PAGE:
17/05/2016
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An expert guide to 19th century Scottish quilts

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Textile historian Janet Rae explores the history of quilts in 19th century Scotland, including a recently discovered quilt associated with the Crimean War.

When I contacted Abbotsford House near Melrose, I never envisaged that my query about patchwork quilts would produce such a remarkable ‘find’. It was the winter of 2012-13 and all of the artefacts from Sir Walter Scott’s former home had been removed while the building was being refurbished. A short time later, I watched in disbelief as a curator opened a long box and, beneath several rugs uncovered a unique Crimean military quilt (detail pictured right).

Military or soldier’s quilts, are made of uniform fabric. They were sewn between 1850 and about 1910 by soldiers, regimental tailors, convalescents or civilians attached to the military. Some have very intricate geometric patterns and the makers often recorded the number of patches and stitches. The colours are bright , reflecting the military clothing of the period, and red and black are often predominant. Material from uniform facings provided a much broader palette including white, yellow and green.

While a number of military quilts exist in UK museums and private collections most have distinct regimental connections. What makes the Abbotsford quilt unique is its centre panel with a papal flag and naïve reproductions of flags and motifs from the different countries involved in the Crimean conflict. The quilt was found in a hallway trunk and no records exist that give its provenance or explain its acquisition. Small squares of tweed are mixed with uniform material in the background and there are various thistles included as motifs which possibly hint at the nationality of the maker. How it came to be at Abbotsford House is another mystery!

RECORDS OF A ONCE FLOURISHING INDUSTRY

Quilts made in wartime are among those highlighted in my new and wide-ranging book Warm Covers: A Scottish Textile Story. They contradict the perception of quilts as nothing more than homely domestic items made for warmth. Nineteenth-century Scottish quilts can be viewed as industrial records of the country’s once flourishing textile industry.  

Turkey Red print or plain fabric, for example, was embraced by quiltmakers who were able to create brightly-coloured bedcovers that did not bleed their colour. Wool found in sample books was also coveted. While proving exceptionally warm wool quilts did not, however, have the longevity of a cover made of cotton or linen.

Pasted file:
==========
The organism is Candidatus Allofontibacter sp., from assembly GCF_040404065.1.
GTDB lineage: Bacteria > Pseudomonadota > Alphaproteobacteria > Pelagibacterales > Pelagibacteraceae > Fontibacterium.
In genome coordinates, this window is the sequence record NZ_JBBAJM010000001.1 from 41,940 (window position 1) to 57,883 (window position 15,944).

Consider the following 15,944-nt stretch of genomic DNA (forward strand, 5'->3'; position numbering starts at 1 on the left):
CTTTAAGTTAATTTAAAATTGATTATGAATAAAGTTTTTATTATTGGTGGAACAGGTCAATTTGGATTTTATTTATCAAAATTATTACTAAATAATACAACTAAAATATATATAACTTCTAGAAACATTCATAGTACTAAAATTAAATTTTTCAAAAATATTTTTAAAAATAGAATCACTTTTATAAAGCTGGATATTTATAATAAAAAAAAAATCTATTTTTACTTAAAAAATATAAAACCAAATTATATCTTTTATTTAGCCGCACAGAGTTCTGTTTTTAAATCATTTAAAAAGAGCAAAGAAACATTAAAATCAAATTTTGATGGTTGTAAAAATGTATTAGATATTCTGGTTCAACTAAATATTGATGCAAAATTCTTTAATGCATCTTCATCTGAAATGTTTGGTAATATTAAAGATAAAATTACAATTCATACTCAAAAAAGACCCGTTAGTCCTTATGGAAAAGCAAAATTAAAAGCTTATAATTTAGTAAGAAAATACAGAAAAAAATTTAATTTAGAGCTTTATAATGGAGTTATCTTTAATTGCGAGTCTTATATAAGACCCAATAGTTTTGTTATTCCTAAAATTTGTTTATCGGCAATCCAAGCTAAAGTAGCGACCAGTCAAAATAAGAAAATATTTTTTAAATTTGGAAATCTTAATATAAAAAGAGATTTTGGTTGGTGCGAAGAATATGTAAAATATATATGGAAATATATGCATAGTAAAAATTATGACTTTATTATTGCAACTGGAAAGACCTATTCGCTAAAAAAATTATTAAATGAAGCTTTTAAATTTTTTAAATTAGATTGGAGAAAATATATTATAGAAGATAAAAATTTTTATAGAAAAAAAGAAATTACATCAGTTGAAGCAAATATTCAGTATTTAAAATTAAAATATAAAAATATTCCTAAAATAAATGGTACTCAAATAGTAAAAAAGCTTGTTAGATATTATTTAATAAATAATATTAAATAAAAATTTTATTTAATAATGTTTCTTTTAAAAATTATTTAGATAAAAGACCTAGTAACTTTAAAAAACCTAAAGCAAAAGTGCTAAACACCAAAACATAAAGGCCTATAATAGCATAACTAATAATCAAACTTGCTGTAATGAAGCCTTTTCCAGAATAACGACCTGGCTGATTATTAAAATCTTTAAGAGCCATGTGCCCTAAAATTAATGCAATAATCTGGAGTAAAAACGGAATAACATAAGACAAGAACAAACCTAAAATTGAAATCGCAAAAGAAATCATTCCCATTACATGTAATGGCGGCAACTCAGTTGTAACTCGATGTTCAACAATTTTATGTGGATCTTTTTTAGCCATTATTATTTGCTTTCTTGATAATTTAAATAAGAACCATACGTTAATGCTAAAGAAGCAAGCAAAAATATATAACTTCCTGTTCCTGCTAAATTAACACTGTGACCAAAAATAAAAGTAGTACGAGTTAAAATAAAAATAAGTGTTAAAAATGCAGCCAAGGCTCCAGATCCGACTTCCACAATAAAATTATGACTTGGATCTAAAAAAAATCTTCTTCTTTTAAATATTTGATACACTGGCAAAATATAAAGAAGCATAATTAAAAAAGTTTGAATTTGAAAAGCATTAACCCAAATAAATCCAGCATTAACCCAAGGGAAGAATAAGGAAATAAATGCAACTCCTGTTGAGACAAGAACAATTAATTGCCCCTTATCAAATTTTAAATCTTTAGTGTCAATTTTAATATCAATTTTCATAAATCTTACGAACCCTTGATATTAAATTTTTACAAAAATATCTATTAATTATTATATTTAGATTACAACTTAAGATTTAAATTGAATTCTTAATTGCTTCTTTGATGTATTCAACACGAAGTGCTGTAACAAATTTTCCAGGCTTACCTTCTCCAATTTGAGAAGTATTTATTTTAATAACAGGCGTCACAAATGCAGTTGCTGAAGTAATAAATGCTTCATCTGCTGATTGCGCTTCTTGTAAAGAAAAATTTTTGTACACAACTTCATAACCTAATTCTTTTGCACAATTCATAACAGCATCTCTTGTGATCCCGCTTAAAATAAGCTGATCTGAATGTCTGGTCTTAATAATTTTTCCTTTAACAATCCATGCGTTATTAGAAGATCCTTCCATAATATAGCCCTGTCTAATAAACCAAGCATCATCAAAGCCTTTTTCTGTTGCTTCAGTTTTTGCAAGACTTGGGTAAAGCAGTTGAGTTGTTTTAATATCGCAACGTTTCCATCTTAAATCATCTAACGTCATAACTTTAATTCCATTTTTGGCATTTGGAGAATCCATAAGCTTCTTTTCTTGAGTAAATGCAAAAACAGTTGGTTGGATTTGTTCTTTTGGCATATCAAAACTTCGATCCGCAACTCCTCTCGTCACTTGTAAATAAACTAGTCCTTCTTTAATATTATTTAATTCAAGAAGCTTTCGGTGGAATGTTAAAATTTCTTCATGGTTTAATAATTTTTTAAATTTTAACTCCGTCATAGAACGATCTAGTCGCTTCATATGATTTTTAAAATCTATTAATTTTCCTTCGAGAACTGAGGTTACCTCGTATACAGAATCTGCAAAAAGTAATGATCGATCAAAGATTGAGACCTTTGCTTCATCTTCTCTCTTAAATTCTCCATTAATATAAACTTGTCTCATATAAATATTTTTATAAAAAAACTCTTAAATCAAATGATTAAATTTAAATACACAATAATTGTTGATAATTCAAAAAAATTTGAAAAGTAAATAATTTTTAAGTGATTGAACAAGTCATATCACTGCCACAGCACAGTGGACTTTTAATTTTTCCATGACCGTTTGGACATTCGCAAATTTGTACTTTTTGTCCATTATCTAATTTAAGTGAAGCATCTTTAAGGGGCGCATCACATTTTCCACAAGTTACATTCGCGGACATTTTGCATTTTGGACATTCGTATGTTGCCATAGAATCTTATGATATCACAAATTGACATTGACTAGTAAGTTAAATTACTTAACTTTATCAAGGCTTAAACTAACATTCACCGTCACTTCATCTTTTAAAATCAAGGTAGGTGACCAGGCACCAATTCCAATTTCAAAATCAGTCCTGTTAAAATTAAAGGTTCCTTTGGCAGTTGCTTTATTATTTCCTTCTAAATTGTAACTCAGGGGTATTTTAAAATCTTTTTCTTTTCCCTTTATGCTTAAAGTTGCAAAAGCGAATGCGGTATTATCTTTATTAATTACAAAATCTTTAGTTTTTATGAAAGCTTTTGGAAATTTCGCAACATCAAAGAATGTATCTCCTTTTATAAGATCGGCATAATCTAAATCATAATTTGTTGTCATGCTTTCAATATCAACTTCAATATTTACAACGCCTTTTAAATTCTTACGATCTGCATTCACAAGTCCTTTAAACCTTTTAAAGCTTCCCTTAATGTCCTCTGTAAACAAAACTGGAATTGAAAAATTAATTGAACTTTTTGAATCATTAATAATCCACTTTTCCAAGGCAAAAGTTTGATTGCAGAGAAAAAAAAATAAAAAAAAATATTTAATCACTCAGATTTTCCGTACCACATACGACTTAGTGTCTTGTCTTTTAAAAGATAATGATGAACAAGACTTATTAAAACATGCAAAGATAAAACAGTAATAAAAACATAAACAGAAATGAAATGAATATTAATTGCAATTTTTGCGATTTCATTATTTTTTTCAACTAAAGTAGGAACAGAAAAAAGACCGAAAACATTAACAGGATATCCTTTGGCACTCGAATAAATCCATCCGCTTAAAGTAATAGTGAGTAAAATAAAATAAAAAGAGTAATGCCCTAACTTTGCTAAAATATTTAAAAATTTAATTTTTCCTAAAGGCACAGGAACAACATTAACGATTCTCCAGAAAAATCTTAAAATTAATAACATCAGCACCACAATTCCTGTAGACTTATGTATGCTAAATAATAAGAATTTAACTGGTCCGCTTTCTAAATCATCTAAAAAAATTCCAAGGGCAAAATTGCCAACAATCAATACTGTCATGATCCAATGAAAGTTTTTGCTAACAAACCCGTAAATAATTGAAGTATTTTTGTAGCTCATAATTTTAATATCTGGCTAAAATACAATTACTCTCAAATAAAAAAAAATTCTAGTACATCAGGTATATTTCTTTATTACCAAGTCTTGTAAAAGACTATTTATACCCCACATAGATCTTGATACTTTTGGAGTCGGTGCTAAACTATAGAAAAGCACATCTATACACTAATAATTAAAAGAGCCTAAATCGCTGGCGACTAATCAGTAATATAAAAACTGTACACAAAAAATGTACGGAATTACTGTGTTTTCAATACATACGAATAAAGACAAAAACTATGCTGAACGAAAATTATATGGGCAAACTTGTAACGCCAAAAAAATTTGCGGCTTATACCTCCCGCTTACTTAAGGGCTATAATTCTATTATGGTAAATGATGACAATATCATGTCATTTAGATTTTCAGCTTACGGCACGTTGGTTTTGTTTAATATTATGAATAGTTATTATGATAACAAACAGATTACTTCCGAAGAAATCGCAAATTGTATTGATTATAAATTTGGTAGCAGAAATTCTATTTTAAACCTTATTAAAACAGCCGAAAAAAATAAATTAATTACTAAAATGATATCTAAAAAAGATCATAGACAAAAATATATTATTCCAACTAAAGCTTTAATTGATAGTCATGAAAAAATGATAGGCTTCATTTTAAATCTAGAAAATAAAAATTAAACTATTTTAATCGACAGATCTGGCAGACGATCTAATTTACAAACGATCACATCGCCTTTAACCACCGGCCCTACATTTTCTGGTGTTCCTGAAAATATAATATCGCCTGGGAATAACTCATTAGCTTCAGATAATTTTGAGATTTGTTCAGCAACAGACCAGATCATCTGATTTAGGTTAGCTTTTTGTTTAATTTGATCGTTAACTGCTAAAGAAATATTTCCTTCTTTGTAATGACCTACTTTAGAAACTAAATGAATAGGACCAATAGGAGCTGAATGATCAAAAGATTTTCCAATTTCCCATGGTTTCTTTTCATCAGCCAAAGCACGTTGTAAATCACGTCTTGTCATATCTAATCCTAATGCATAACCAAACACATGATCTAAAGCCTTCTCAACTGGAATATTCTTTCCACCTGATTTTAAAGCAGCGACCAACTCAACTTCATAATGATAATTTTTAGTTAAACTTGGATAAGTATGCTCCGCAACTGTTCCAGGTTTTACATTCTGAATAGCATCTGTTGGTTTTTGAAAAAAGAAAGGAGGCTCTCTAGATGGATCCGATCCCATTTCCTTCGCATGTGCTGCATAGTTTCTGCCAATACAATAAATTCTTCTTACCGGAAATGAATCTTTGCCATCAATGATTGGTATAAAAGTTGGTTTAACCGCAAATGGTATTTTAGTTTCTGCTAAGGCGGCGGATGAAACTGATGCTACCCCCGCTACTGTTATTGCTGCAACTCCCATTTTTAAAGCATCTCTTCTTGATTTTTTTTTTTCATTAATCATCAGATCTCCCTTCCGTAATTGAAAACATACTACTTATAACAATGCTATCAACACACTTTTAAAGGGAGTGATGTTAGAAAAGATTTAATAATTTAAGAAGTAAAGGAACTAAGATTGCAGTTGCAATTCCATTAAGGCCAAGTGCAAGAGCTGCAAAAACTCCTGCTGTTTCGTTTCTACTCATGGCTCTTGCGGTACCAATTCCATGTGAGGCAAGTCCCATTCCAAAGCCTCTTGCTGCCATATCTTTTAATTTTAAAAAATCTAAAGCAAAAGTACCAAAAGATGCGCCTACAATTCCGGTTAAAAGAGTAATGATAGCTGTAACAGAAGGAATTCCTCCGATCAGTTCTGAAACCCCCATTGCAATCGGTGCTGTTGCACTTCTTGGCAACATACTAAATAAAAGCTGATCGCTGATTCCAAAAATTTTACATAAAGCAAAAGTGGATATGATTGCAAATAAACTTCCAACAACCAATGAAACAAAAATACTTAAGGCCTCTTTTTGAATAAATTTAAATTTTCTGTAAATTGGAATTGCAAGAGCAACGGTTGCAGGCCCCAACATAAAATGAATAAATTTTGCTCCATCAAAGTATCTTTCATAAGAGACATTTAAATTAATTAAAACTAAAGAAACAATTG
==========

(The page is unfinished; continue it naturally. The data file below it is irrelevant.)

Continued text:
Some quilts have very personal and important historical associations. One such story revolves around Andrew Carnegie and his formidable mother Margaret (pictured top). A Nine Patch silk quilt made by Margaret, while residing in a New York Hotel, says much about her relationship with her philanthropist son. The quilt’s reverse side (right) carries the inscription ‘Andrew Carnegie 1882, From Mother’.

In his autobiography, Andrew Carnegie gives numerous accounts of his mother’s role in supporting the family through its difficult rise from poverty to success. She was first and foremost always his ‘heroine’. ‘Perhaps some day I may be able to tell the world something of this heroine but I doubt it’, he wrote. ‘I feel her to be sacred to myself and not for others to know. None could ever really know her – I alone did that. After my father’s early death she was all my own.’

Four years after the quilt was made Margaret Carnegie and her son Tom died of typhoid fever. Andrew Carnegie, weak and recovering from the same fever, lost no time in planning his future. Five months after his mother’s death he married Louise Whitfield who he had courted for seven years. The quilt is now in the collection of the Andrew Carnegie Birthplace Museum in Dunfermline.

About the author

Janet Rae is the author of Warm Covers: A Scottish Textile Story, published by Sansom and Company at £25 (170pp, 140 illustrations). The book takes an overview of Scotland’s rich engagement with textiles, and using quilts as illustrations, explores themes including the impact of Turkey Red dye, the development of needlework education and the contribution of suffragettes in advancing textile design and competency.

 

 

Images: Crimean quilt image by Alan McCredie, courtesy of Abbotsford Trust; Margaret Morrison Carnegie and Carnegie quilt copyright Andrew Carnegie Birthplace Museum, Dunfermline)

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